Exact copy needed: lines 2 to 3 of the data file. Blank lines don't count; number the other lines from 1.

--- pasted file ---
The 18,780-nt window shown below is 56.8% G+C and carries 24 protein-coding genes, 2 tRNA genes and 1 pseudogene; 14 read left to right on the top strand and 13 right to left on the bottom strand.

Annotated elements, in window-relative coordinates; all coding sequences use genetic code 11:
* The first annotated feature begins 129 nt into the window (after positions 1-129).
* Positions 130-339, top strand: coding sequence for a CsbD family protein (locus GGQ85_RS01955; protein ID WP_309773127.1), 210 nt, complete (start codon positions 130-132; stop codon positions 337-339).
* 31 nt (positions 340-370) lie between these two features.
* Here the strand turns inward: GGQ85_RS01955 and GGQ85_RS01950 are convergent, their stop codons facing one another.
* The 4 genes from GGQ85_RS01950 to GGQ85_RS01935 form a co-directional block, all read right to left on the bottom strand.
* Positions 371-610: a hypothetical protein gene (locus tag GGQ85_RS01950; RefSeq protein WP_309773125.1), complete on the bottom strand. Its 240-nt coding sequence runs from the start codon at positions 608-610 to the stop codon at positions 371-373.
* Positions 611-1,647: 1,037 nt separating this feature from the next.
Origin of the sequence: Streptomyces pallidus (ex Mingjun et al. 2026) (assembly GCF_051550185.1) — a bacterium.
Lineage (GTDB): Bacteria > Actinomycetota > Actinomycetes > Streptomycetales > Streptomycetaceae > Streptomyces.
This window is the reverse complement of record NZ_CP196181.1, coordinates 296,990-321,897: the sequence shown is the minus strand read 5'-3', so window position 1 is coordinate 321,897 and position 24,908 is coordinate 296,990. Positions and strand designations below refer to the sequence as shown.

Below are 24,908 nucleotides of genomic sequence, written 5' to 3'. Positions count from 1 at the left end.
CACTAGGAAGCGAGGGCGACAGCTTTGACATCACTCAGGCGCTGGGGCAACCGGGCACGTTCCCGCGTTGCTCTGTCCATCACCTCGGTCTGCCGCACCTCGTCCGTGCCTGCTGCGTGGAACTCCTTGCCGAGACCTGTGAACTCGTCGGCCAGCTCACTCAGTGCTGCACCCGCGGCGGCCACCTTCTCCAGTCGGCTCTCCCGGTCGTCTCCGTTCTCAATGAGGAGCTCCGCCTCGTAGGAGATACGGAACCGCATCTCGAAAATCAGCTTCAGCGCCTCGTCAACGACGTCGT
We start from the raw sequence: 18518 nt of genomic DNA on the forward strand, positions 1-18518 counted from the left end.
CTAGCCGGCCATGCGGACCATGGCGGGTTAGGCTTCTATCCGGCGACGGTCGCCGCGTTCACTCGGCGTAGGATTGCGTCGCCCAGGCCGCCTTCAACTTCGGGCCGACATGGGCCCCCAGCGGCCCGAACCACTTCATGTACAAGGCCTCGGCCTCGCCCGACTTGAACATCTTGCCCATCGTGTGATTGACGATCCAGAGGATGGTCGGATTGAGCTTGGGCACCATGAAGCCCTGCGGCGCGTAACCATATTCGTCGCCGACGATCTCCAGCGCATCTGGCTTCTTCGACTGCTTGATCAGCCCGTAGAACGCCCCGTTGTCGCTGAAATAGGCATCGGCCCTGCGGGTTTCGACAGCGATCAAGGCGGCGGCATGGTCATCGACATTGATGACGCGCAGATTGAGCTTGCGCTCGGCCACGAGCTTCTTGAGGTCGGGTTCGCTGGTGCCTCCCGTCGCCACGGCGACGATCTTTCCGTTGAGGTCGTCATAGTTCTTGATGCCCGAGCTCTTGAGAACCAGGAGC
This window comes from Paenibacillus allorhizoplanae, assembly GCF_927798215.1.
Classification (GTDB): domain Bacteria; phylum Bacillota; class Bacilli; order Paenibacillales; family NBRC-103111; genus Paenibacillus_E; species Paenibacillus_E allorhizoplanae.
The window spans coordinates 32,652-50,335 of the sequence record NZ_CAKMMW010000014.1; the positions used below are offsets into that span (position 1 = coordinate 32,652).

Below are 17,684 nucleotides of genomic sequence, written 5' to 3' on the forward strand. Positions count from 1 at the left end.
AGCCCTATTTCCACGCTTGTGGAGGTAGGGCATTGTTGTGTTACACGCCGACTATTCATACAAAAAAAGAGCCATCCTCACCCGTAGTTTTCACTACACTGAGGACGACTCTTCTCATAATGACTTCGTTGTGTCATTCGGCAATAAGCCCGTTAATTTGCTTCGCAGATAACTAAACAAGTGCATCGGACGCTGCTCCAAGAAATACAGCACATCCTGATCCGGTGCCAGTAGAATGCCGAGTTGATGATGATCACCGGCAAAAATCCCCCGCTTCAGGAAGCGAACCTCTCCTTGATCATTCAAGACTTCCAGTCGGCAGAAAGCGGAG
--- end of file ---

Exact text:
Annotated elements, in window-relative coordinates; all coding sequences use genetic code 11:
* The first annotated feature begins 129 nt into the window (after positions 1-129).